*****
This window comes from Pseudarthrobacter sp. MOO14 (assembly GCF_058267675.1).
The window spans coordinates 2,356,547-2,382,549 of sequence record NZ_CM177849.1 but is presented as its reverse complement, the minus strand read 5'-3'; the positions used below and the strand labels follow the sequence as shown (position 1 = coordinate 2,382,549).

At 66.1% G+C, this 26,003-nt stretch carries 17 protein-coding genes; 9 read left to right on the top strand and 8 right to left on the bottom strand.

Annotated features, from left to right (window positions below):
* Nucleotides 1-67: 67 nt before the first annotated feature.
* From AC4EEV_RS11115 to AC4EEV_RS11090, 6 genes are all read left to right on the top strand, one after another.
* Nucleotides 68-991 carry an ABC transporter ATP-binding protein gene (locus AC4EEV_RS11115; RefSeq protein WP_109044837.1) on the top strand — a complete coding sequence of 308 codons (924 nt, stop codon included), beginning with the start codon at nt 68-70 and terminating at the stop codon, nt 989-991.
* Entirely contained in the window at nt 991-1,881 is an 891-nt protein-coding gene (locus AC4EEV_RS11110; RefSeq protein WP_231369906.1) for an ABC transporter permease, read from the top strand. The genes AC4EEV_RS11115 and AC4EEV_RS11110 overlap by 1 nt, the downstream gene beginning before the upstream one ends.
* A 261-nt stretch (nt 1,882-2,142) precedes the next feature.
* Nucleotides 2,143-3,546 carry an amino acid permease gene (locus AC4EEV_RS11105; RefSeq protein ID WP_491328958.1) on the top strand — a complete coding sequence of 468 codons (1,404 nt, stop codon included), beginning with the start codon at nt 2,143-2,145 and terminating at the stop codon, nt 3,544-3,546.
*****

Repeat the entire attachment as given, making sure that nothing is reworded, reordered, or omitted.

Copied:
This window comes from Pseudarthrobacter sp. MOO14 (assembly GCF_058267675.1).
The window spans coordinates 2,356,547-2,382,549 of sequence record NZ_CM177849.1 but is presented as its reverse complement, the minus strand read 5'-3'; the positions used below and the strand labels follow the sequence as shown (position 1 = coordinate 2,382,549).

At 66.1% G+C, this 26,003-nt stretch carries 17 protein-coding genes; 9 read left to right on the top strand and 8 right to left on the bottom strand.

Annotated features, from left to right (window positions below):
* Nucleotides 1-67: 67 nt before the first annotated feature.
* From AC4EEV_RS11115 to AC4EEV_RS11090, 6 genes are all read left to right on the top strand, one after another.
* Nucleotides 68-991 carry an ABC transporter ATP-binding protein gene (locus AC4EEV_RS11115; RefSeq protein WP_109044837.1) on the top strand — a complete coding sequence of 308 codons (924 nt, stop codon included), beginning with the start codon at nt 68-70 and terminating at the stop codon, nt 989-991.
* Entirely contained in the window at nt 991-1,881 is an 891-nt protein-coding gene (locus AC4EEV_RS11110; RefSeq protein WP_231369906.1) for an ABC transporter permease, read from the top strand. The genes AC4EEV_RS11115 and AC4EEV_RS11110 overlap by 1 nt, the downstream gene beginning before the upstream one ends.
* A 261-nt stretch (nt 1,882-2,142) precedes the next feature.
* Nucleotides 2,143-3,546 carry an amino acid permease gene (locus AC4EEV_RS11105; RefSeq protein ID WP_491328958.1) on the top strand — a complete coding sequence of 468 codons (1,404 nt, stop codon included), beginning with the start codon at nt 2,143-2,145 and terminating at the stop codon, nt 3,544-3,546.